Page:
Birthplace of the Harvester

Plano's connection with the manufacture of the grain harvester dates back to 1861, when brothers Charles and W.W. Marsh partnered with George and Lewis Steward of Plano to manufacture the Marsh Harvester. When the Marsh brothers had first demonstrated their invention to Lewis Steward it had performed poorly. But Steward, recognizing the machine's potential, invited the inventors to Plano, where John Hollister provided the mechanical know-how to overcome the design problems. The first model of harvester produced by the new firm of Steward and Marsh was a "hand-binder" on which 2 men rode, binding the sheaves by hand.
In the early 1870s, William Deering brought his business acumen to the harvester company, leading the company to further success with the addition of an automatic binding attachment for the harvesters. By 1879, he had become sole owner of the business, now known as Deering Manufacturing Company. The following year, the firm relocated to Chicago, but that was by no means the end of harvester manufacturing in Plano.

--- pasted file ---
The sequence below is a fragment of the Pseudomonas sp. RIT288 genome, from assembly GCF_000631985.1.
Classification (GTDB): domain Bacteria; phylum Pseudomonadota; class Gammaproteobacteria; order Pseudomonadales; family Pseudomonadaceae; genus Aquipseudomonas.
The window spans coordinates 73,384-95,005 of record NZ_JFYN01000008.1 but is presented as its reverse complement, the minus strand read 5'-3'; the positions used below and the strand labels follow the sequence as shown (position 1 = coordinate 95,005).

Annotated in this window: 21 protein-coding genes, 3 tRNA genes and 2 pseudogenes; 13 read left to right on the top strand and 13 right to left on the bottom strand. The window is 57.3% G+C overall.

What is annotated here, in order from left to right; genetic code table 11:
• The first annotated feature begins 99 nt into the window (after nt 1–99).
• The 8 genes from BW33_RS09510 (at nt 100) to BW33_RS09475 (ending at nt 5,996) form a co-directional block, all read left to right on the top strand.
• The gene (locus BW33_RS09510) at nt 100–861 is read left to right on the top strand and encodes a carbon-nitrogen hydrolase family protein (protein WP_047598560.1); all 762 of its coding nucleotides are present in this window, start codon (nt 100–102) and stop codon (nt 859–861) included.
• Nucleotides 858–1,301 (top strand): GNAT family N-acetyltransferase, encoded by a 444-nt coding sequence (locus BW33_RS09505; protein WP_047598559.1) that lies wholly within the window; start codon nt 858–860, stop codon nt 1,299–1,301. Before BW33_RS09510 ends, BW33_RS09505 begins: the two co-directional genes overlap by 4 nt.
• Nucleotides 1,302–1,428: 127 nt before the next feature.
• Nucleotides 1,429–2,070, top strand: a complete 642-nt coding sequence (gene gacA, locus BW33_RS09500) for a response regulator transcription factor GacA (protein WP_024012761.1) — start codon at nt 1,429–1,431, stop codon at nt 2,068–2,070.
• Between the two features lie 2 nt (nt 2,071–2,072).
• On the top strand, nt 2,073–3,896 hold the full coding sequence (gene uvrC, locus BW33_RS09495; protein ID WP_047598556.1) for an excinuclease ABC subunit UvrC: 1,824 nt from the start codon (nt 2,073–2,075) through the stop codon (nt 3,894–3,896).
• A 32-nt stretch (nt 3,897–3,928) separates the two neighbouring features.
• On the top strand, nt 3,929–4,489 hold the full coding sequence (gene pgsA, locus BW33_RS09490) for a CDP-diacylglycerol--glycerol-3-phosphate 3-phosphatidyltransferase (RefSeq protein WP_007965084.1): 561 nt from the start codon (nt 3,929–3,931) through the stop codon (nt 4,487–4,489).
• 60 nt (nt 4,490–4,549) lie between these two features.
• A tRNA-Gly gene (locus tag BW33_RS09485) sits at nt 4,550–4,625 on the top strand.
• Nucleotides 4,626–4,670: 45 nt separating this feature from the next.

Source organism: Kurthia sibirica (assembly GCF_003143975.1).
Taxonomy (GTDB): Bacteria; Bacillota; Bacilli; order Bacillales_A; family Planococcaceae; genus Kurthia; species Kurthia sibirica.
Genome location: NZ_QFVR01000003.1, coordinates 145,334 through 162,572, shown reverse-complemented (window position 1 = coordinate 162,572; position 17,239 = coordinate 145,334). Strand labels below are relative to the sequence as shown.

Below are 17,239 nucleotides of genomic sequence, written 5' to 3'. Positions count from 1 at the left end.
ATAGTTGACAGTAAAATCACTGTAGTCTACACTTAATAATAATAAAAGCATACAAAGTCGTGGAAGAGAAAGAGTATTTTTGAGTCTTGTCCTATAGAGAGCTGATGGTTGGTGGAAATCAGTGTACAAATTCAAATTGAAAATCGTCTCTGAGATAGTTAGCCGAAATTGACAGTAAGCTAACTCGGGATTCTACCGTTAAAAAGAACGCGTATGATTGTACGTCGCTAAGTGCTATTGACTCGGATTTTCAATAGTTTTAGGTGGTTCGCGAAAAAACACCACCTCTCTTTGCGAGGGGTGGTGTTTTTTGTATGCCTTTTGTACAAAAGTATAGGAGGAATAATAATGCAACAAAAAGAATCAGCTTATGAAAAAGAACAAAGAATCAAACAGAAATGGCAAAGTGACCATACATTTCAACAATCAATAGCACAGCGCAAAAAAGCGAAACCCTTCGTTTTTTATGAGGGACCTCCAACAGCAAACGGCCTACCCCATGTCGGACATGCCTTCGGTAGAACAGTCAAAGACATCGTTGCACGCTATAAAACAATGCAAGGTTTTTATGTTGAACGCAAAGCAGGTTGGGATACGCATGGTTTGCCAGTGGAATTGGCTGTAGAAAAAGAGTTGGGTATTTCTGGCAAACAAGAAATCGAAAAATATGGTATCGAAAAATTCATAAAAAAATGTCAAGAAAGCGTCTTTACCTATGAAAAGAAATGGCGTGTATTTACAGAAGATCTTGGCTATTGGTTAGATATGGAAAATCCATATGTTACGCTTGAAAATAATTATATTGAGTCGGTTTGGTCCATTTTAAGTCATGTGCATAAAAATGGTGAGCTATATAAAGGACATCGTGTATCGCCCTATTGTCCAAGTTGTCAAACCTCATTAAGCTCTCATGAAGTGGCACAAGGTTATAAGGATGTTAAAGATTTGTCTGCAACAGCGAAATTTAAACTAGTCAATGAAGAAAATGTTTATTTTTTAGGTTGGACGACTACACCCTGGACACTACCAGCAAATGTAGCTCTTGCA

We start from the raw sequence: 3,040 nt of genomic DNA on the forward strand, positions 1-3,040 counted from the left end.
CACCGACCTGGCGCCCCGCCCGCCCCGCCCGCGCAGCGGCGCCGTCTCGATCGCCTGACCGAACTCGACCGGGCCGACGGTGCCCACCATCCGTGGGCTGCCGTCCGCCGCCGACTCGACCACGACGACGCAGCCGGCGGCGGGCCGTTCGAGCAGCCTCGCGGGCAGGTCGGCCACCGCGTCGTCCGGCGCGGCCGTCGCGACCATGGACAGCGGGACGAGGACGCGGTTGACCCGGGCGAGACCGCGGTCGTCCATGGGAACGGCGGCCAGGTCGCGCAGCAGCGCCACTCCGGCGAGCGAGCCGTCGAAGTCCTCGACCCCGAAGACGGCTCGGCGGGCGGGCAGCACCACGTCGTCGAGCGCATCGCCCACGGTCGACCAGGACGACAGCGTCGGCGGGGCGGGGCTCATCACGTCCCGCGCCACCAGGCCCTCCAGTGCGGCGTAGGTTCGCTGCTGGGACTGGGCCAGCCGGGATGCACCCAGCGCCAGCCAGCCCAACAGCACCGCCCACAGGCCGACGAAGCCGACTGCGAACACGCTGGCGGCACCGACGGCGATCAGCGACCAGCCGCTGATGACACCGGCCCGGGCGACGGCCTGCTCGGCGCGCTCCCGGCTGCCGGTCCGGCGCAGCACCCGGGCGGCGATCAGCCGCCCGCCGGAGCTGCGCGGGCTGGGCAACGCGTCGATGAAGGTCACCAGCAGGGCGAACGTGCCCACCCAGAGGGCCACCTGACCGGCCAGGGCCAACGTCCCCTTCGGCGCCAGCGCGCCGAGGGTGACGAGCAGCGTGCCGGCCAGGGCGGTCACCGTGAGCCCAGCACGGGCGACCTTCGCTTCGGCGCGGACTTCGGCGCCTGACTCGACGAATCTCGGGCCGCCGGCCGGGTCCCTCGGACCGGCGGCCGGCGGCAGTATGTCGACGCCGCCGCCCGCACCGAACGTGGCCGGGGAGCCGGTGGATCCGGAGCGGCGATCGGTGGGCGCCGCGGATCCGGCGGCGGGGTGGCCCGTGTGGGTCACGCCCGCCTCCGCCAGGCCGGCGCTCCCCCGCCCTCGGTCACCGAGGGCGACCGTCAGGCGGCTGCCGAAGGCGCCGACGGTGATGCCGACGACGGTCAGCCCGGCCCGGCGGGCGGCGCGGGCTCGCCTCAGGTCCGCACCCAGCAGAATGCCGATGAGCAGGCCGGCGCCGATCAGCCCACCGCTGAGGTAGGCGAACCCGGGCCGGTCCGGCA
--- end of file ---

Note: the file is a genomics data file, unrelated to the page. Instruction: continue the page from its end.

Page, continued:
The Plano Manufacturing Company, led by Albert H. Sears, Lewis Steward, and W.H. Jones, took over the former Deering factory in 1881. The firm was a success, producing 10,000 binders and 25,000 other implements, while employing 700 men in 1884. Jones moved the company to West Pullman, Illinois in 1893, but once again there was but a pause in the manufacture of farm equipment in Plano. Albert Sears organized the Plano Implement Company in 1895, renamed it Sears Manufacturing in 1904, and ultimately sold the business to the Independent Harvester Company in 1910.